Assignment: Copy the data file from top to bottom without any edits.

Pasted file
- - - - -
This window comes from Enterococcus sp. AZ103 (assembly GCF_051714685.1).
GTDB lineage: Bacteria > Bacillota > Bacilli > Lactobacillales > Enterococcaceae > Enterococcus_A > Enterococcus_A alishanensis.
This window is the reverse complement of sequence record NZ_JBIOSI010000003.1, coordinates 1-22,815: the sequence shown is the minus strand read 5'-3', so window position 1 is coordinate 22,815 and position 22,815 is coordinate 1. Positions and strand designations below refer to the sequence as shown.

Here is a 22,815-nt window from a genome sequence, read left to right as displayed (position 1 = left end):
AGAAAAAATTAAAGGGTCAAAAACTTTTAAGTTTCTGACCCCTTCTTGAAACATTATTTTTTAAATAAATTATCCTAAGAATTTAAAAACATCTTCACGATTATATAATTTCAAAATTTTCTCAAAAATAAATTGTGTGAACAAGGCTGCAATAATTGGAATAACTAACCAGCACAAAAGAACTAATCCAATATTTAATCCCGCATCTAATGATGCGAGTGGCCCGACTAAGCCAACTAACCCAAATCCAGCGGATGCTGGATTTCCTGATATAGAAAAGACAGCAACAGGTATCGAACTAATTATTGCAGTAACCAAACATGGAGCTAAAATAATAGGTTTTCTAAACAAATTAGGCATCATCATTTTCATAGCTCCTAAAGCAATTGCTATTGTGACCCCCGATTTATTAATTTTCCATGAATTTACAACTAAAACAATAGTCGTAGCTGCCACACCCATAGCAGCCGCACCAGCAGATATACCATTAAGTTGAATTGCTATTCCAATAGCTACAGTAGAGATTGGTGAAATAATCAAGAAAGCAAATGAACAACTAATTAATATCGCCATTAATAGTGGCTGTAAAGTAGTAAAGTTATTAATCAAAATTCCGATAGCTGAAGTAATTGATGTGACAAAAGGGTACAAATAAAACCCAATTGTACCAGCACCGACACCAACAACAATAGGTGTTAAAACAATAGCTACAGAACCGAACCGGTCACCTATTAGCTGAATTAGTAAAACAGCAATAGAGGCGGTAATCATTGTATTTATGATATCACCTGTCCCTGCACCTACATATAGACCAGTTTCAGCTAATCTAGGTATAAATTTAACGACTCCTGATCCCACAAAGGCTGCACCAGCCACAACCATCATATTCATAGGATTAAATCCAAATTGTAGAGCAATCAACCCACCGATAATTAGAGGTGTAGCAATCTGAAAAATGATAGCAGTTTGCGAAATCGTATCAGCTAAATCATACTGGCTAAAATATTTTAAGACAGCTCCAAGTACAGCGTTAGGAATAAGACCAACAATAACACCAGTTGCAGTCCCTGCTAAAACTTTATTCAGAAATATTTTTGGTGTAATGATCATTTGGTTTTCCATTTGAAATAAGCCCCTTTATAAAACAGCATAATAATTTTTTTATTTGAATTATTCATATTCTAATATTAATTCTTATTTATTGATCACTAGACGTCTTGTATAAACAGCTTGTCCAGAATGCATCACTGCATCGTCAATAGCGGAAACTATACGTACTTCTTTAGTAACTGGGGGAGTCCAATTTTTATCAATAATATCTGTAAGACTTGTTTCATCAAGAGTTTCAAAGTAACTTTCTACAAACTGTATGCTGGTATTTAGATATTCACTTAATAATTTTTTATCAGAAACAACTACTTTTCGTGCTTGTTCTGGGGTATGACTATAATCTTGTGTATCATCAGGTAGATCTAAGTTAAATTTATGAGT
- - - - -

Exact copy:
This window comes from Enterococcus sp. AZ103 (assembly GCF_051714685.1).
GTDB lineage: Bacteria > Bacillota > Bacilli > Lactobacillales > Enterococcaceae > Enterococcus_A > Enterococcus_A alishanensis.
This window is the reverse complement of sequence record NZ_JBIOSI010000003.1, coordinates 1-22,815: the sequence shown is the minus strand read 5'-3', so window position 1 is coordinate 22,815 and position 22,815 is coordinate 1. Positions and strand designations below refer to the sequence as shown.

Here is a 22,815-nt window from a genome sequence, read left to right as displayed (position 1 = left end):
AGAAAAAATTAAAGGGTCAAAAACTTTTAAGTTTCTGACCCCTTCTTGAAACATTATTTTTTAAATAAATTATCCTAAGAATTTAAAAACATCTTCACGATTATATAATTTCAAAATTTTCTCAAAAATAAATTGTGTGAACAAGGCTGCAATAATTGGAATAACTAACCAGCACAAAAGAACTAATCCAATATTTAATCCCGCATCTAATGATGCGAGTGGCCCGACTAAGCCAACTAACCCAAATCCAGCGGATGCTGGATTTCCTGATATAGAAAAGACAGCAACAGGTATCGAACTAATTATTGCAGTAACCAAACATGGAGCTAAAATAATAGGTTTTCTAAACAAATTAGGCATCATCATTTTCATAGCTCCTAAAGCAATTGCTATTGTGACCCCCGATTTATTAATTTTCCATGAATTTACAACTAAAACAATAGTCGTAGCTGCCACACCCATAGCAGCCGCACCAGCAGATATACCATTAAGTTGAATTGCTATTCCAATAGCTACAGTAGAGATTGGTGAAATAATCAAGAAAGCAAATGAACAACTAATTAATATCGCCATTAATAGTGGCTGTAAAGTAGTAAAGTTATTAATCAAAATTCCGATAGCTGAAGTAATTGATGTGACAAAAGGGTACAAATAAAACCCAATTGTACCAGCACCGACACCAACAACAATAGGTGTTAAAACAATAGCTACAGAACCGAACCGGTCACCTATTAGCTGAATTAGTAAAACAGCAATAGAGGCGGTAATCATTGTATTTATGATATCACCTGTCCCTGCACCTACATATAGACCAGTTTCAGCTAATCTAGGTATAAATTTAACGACTCCTGATCCCACAAAGGCTGCACCAGCCACAACCATCATATTCATAGGATTAAATCCAAATTGTAGAGCAATCAACCCACCGATAATTAGAGGTGTAGCAATCTGAAAAATGATAGCAGTTTGCGAAATCGTATCAGCTAAATCATACTGGCTAAAATATTTTAAGACAGCTCCAAGTACAGCGTTAGGAATAAGACCAACAATAACACCAGTTGCAGTCCCTGCTAAAACTTTATTCAGAAATATTTTTGGTGTAATGATCATTTGGTTTTCCATTTGAAATAAGCCCCTTTATAAAACAGCATAATAATTTTTTTATTTGAATTATTCATATTCTAATATTAATTCTTATTTATTGATCACTAGACGTCTTGTATAAACAGCTTGTCCAGAATGCATCACTGCATCGTCAATAGCGGAAACTATACGTACTTCTTTAGTAACTGGGGGAGTCCAATTTTTATCAATAATATCTGTAAGACTTGTTTCATCAAGAGTTTCAAAGTAACTTTCTACAAACTGTATGCTGGTATTTAGATATTCACTTAATAATTTTTTATCAGAAACAACTACTTTTCGTGCTTGTTCTGGGGTATGACTATAATCTTGTGTATCATCAGGTAGATCTAAGTTAAATTTATGAGT